Sara from Roseworthy near Camborne is living with cancer but says she only copes thanks to continuing support from Cornwall Hospice Care. The irony is that when it was first suggested she go to one of the Cornish charity’s hospices, she was horrified. Sara and her husband Nick, are sharing their experiences as part of the project #HospiceStories aimed at helping people understand the work at the two adult hospices run by Cornwall Hospice Care. Their touching story launches today, Monday 18 May.

When Sara first visited St Julia’s Hospice in Hayle she was adamant that she wasn’t staying. She admits she was terrified. But as she began to meet the nursing team she says her opinion changed;

“Everyone made me feel welcome and special and cared for. I felt so scared and yet everyone was doing their utmost to settle us in. Now I feel safe when I’m there thanks to the care and support I receive whenever necessary. As soon as I go through the doors, even if I’m only there on a brief visit, I know everyone is there for me. We’re really grateful. I wouldn’t be here now if we hadn’t had their involvement, they’ve kept me going. We feel that medicine and the power of prayer have been contributing factors, but the care at St Julia’s is the thing that has made me survive and still be here four and a half years on.”

Sara and Nick say Cornwall Hospice Care has also made it easier for their family, including their children, Ben (17) and Charlotte (21), as Nick explains;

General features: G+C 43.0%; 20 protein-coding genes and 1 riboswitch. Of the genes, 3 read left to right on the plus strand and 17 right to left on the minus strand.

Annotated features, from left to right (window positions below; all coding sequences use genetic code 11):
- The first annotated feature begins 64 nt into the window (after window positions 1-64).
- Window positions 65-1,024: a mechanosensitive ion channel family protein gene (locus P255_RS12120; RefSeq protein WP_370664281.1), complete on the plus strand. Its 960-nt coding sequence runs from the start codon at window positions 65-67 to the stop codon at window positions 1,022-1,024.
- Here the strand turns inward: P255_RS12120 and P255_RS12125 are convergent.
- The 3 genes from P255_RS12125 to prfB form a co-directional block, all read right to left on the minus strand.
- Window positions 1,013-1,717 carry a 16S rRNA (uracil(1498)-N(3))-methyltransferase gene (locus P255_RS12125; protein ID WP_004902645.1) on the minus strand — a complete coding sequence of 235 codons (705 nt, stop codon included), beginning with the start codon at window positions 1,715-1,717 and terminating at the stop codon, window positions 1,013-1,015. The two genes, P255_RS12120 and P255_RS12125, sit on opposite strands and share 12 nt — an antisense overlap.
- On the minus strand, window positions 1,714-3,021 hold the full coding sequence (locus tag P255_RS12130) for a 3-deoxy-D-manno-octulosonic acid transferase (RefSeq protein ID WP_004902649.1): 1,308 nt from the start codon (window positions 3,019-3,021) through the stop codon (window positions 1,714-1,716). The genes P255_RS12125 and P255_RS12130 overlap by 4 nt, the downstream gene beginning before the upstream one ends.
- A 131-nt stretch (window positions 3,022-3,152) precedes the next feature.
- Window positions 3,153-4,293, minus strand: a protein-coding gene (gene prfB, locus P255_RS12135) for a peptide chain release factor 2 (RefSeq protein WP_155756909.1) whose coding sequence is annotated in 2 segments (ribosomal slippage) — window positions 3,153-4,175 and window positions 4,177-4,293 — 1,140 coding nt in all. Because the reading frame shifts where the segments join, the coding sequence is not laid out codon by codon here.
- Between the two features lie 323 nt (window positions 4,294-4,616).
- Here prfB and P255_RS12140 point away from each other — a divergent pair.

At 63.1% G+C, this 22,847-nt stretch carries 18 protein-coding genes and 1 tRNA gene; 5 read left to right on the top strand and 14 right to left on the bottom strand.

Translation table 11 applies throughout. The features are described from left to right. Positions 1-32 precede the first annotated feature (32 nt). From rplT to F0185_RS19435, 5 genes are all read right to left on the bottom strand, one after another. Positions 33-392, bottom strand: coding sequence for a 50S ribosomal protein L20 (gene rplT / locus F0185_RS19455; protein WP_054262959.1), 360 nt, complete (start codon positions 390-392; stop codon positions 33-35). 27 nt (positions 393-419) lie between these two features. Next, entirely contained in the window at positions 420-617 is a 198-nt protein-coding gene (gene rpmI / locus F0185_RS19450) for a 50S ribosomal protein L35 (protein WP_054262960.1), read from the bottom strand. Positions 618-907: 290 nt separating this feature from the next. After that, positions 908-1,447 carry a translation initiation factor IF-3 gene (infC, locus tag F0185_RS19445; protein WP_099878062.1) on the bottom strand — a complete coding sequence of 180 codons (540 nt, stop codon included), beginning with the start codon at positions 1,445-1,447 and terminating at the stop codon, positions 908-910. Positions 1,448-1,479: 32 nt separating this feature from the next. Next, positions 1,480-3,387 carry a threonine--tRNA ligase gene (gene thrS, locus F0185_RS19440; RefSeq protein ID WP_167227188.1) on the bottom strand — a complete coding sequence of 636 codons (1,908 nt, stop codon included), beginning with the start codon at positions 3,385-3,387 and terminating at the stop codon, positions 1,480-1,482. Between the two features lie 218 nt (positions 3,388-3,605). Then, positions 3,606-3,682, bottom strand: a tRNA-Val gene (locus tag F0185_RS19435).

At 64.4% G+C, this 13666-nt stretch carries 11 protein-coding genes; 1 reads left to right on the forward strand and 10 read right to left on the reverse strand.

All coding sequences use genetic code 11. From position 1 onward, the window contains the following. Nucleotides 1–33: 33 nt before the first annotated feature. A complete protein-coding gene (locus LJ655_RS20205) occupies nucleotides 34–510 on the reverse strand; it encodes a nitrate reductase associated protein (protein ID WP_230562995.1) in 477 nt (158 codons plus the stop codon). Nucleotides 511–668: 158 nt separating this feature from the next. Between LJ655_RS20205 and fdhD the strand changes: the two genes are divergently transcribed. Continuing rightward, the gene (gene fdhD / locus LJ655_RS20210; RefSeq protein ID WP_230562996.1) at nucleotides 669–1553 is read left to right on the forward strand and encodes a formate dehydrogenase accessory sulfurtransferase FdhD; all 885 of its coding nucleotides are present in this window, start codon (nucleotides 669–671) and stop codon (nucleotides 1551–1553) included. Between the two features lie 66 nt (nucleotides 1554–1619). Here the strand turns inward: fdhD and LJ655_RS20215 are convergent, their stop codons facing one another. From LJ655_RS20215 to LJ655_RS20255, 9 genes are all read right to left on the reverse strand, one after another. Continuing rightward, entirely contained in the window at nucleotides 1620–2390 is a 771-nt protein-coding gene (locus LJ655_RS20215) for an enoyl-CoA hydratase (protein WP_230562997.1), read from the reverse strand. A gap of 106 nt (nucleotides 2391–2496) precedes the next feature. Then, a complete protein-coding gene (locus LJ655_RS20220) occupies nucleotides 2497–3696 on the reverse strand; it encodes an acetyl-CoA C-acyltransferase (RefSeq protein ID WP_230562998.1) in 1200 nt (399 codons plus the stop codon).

“The finality of going in to the hospice was something we were both very concerned about at the time. Now we all feel we are very special to the team at the hospice, we can visit at any time we like, and I can stay with Sara when I need to. We both know that Sara’s condition is a terminal one and that there isn’t a cure for that situation, but actually the best way of feeling better, is to feel listened to, understood, and special and that’s what they provide for us all as a family. In fact we feel we are treated as part of the extended family at the hospice and Ben and Charlotte feel that too.”

Sara says there have been many low times during her journey, but also some moments that have made a difference;

“A couple of Christmases ago I was being and feeling so sick that the slightest smell would trigger it. Friends were lovely, bringing gifts of non-smelly flowers, but Christmas was approaching. Dr Debbie Stevens from Cornwall Hospice Care, sat in our living room discussing how to get round the turkey smell and it was felt the only solution was to barbecue it! In the end we had a very small turkey, turned the heating right up and opened all the windows but we appreciated the advice, like we always do.”